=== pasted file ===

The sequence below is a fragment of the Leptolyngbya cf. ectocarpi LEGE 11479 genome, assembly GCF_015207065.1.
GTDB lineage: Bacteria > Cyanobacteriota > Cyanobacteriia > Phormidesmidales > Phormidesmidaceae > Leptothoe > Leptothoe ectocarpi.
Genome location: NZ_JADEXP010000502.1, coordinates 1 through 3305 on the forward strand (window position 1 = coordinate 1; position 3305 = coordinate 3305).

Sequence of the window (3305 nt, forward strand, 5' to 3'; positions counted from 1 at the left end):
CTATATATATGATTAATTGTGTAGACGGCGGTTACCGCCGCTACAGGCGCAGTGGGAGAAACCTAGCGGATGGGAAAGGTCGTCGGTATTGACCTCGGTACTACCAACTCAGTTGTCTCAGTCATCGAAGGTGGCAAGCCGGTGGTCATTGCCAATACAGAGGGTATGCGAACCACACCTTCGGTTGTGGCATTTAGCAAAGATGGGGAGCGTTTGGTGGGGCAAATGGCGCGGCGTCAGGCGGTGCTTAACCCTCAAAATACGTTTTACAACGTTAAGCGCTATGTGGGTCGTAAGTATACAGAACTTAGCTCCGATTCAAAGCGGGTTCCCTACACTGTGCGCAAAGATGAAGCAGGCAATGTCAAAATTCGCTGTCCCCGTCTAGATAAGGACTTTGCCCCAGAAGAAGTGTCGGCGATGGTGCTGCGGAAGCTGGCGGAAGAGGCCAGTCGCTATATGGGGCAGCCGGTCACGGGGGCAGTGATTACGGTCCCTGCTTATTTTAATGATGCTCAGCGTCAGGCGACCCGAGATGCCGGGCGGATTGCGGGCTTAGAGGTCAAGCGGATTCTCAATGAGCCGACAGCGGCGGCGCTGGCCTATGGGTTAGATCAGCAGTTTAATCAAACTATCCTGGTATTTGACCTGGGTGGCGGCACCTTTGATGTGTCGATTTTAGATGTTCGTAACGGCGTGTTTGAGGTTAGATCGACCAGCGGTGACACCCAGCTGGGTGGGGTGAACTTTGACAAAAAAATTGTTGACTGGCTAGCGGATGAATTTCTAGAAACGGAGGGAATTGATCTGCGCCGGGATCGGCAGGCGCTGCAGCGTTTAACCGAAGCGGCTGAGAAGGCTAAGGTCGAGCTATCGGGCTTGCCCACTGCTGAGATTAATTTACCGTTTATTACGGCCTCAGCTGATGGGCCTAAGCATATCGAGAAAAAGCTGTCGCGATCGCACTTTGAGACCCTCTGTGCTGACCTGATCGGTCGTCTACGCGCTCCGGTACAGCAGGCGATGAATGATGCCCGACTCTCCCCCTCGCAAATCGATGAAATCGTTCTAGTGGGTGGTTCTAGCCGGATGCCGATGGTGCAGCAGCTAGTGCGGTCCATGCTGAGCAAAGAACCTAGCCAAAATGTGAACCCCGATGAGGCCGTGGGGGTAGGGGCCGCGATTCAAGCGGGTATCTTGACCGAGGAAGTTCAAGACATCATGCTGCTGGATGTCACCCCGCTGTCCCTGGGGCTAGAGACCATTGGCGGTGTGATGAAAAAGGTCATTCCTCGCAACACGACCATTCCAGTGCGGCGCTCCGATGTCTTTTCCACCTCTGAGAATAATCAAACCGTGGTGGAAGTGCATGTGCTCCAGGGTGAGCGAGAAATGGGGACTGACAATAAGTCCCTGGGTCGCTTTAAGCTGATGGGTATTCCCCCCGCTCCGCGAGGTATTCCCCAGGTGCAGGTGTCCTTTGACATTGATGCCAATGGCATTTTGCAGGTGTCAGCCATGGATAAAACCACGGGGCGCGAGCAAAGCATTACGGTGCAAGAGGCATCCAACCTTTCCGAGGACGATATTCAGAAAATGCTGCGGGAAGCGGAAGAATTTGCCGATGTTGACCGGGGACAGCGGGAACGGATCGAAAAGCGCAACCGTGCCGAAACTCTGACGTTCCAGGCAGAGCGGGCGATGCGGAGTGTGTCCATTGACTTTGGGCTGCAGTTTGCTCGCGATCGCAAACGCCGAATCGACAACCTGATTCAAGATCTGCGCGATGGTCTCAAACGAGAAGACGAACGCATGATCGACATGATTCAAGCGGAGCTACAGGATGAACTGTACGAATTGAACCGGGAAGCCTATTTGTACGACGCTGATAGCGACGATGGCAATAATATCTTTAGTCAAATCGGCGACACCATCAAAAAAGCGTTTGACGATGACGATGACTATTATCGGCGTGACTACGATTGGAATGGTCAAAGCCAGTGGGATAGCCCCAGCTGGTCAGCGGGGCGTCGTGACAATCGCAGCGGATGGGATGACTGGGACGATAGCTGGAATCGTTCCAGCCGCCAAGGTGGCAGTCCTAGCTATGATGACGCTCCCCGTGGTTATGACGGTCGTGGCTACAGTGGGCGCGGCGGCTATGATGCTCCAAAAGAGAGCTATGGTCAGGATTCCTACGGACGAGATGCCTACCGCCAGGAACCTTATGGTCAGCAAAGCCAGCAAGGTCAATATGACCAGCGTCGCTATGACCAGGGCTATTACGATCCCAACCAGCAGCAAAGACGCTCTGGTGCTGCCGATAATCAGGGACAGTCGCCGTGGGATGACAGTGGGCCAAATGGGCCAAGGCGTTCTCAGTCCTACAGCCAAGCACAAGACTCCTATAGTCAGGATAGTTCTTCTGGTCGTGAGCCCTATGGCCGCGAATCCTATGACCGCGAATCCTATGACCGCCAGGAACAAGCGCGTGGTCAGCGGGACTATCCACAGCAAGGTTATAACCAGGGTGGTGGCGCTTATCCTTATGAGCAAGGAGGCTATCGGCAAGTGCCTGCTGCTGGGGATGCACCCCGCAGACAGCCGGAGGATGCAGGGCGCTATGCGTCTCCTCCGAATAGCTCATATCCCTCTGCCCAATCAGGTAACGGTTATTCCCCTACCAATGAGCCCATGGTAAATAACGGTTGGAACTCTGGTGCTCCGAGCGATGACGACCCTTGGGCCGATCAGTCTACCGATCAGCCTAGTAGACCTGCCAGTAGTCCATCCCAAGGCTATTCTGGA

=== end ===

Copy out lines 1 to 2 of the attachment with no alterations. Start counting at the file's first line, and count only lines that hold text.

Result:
The sequence below is a fragment of the Leptolyngbya cf. ectocarpi LEGE 11479 genome, assembly GCF_015207065.1.
GTDB lineage: Bacteria > Cyanobacteriota > Cyanobacteriia > Phormidesmidales > Phormidesmidaceae > Leptothoe > Leptothoe ectocarpi.